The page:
Ground Type pokemon are defined by their habit of taking advantage of the environment, whether that means causing an earthquake or grabbing a handy bone to swing at their foe. Most of these pokemon consequently either are very strong or burrow through the ground, although dual watertypes are, understandably, an exception to this rule. Browns and grays dominate this type, though sandy yellows are also prominent. Of course, as with all types, these are only guidelines, not rules.
Ground types instinctively make themselves aware of the lay of the land, feeling out the area's geological stability and the relative hardness of the soil with either vision or burrowing instincts. This makes them instinctively aware of both themselves and their enemies relative positions, as well as allowing them information from which to plan an assault. Because their abilities, in general, are based on subverting the stability of the environment, they tend to be very good aggressively; the heavy rock and steel types fall to their tunnels easily, and the glands of both fire and poison types react poorly to a thrown clod of dirt. Electric types in particular suffer against ground types, as they not only will cover the electrics in heavily debilitating mud but will also ground themselves, making electric attacks worthless. Their strength and/or burrowing prowess also makes them resistant to the attacks of poison and rock pokemon, since they will shrug off or dodge it to a mild degree.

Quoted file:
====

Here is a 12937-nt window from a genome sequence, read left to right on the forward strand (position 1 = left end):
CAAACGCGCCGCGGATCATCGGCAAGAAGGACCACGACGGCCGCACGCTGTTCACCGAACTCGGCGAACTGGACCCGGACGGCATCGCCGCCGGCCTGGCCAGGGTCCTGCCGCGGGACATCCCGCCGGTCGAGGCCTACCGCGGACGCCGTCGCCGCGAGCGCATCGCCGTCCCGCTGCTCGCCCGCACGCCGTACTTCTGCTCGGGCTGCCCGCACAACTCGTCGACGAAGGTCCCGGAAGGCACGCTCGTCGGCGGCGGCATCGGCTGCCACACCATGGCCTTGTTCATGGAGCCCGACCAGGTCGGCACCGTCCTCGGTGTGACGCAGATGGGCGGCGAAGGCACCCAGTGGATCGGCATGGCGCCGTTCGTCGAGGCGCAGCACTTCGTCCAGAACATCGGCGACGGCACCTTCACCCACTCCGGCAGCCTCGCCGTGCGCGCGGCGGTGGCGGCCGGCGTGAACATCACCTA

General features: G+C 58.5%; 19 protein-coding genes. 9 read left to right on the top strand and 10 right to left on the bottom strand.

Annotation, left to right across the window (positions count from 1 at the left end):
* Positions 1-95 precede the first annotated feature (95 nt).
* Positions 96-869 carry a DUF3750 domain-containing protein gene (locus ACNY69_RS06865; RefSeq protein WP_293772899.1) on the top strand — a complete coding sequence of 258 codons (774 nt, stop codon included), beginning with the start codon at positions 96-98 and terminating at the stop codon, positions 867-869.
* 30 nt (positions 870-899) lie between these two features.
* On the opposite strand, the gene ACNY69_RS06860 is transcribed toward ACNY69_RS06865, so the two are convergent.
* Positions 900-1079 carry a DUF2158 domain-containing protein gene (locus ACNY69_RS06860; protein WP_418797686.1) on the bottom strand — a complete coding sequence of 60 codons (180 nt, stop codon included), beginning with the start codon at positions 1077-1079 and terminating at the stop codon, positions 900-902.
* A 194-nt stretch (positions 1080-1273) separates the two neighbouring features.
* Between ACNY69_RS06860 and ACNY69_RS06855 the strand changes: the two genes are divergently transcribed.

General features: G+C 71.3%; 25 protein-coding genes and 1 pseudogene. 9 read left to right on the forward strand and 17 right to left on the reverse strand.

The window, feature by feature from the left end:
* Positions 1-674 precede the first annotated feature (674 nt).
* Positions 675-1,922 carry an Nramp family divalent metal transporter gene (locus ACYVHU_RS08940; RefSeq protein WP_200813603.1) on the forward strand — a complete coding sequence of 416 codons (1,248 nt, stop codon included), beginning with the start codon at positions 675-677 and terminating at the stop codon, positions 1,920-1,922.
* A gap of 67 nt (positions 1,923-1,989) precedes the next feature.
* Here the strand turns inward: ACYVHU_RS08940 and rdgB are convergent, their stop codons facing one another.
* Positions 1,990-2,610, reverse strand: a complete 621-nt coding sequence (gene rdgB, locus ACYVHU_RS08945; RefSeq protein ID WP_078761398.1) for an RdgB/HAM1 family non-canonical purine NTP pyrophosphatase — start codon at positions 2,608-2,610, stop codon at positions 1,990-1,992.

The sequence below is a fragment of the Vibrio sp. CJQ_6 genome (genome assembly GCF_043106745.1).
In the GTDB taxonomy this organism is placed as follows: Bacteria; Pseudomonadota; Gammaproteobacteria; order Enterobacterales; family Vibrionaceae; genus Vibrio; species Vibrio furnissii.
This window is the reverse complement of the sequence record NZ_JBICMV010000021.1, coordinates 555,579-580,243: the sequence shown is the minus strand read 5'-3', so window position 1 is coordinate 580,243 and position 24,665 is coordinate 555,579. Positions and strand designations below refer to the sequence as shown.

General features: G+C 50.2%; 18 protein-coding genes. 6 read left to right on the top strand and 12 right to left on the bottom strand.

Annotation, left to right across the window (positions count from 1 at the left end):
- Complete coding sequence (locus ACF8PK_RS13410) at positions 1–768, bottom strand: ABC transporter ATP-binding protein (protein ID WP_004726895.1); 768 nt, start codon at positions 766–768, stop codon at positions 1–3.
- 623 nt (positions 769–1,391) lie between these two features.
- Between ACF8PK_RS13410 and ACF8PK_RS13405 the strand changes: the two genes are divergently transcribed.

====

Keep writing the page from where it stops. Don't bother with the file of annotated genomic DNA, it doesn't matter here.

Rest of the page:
On the flip side, their reliance on the environment as an assault mechanism means the smaller bug types and the more environmentally aware grass types do not suffer as much from their assaults, and flying types can evade their attacks entirely. Environment-altering attacks can also cause ground types much suffering; water and ice types wash away/freeze the soil, causing ground types to misjudge their assaults, and grass types can break apart the very ground the pokemon rely on with their rootlets.
Ground types are generally built either to burrow through the ground or to use their strength to their fullest.
Because a large number of ground types live underground, roots and burrowing insects seem to be a food of choice. However, not all ground types eat these and some should in fact be fed in large quantities.
Widely varied. Ground types tend to raise their young to adulthood, though.